Download Applet with Source (18kb)
After searching for a simple algorithm for checking if a (simple!) polygon is convex, I came across a quite simple but interesting algorithm. (A simple polygon does not contain any holes and the boundary of the polygon does not cross itself). First two easy definitions:
Convex Set: A set P is convex if for every two points p1, p2 within this set, the straight line between them is also completely within this set.
Convex Polygon: A simple polygon P is convex if its interior is a convex set.
Ok, so to check the convexity of a polygon, you can think about it like this: If you move along the sides of the polygon and you just have to move to the left or the right, then it is convex. If you have to change the direction at least once, then it is not convex. In this way it doesn't matter if you walk along the sides in clockwise or counterclockwise direction.
Sounds pretty obvious but how to find out if the next point is right or left from the current polygon edge? Have a look at following image: p and t are two consecutive vertices of the polygon.
line g is the line through them, we can write it in a form like this:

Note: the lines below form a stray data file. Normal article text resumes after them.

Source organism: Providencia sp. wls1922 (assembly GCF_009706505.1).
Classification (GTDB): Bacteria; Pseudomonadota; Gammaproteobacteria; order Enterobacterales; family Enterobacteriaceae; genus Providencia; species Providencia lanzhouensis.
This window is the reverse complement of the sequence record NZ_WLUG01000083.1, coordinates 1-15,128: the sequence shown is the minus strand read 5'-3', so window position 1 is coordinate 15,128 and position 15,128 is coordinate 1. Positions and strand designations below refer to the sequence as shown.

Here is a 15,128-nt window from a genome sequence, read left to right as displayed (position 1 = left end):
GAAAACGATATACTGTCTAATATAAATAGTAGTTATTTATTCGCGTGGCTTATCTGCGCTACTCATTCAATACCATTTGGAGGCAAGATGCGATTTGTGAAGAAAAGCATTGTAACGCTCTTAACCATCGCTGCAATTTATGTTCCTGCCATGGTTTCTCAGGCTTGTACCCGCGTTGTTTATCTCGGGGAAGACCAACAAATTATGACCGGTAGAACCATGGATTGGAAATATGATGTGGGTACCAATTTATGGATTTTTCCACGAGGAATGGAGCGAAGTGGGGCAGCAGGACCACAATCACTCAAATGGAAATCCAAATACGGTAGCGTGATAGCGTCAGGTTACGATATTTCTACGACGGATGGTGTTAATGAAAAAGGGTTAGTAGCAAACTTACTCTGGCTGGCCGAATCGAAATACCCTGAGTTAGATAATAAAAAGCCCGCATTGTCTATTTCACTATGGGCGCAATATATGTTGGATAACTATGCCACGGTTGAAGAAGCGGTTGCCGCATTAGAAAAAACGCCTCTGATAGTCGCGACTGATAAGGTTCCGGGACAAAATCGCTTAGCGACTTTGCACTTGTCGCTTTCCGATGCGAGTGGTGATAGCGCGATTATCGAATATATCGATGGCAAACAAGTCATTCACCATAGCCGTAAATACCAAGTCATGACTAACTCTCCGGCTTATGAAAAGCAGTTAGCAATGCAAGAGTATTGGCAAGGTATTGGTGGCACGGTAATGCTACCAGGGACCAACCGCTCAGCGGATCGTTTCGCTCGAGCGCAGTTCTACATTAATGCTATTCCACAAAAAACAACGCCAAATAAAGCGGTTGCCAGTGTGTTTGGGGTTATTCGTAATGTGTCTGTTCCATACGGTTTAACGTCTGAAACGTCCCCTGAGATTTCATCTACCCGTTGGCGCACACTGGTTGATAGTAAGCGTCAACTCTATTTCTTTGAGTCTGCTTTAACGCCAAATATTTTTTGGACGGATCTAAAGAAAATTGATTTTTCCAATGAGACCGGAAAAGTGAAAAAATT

So you can calculate all points u on the line g by inserting any r values you like. Let's eliminate r...
function f has following properties: f(u) = 0
if the next polygon vertice u is on the line; f(u)
> 0 if the next polygon vertice u is right from the line g
and f(u) < 0 if the next polygon
vertice u is left from the line g. "Left" and "Right"
depends on the direction of vector v, so it depends on going along the polygon
clockwise or counterclockwise.
Next applet shows you exactly this for three points. You can play around a bit :-)
So to check a complete polygon is very easy - just walk along all vertices and check if the direction changes. This is implemented in the applet belonging to the article about filling arbitrary polygons on my site, but here is the source:
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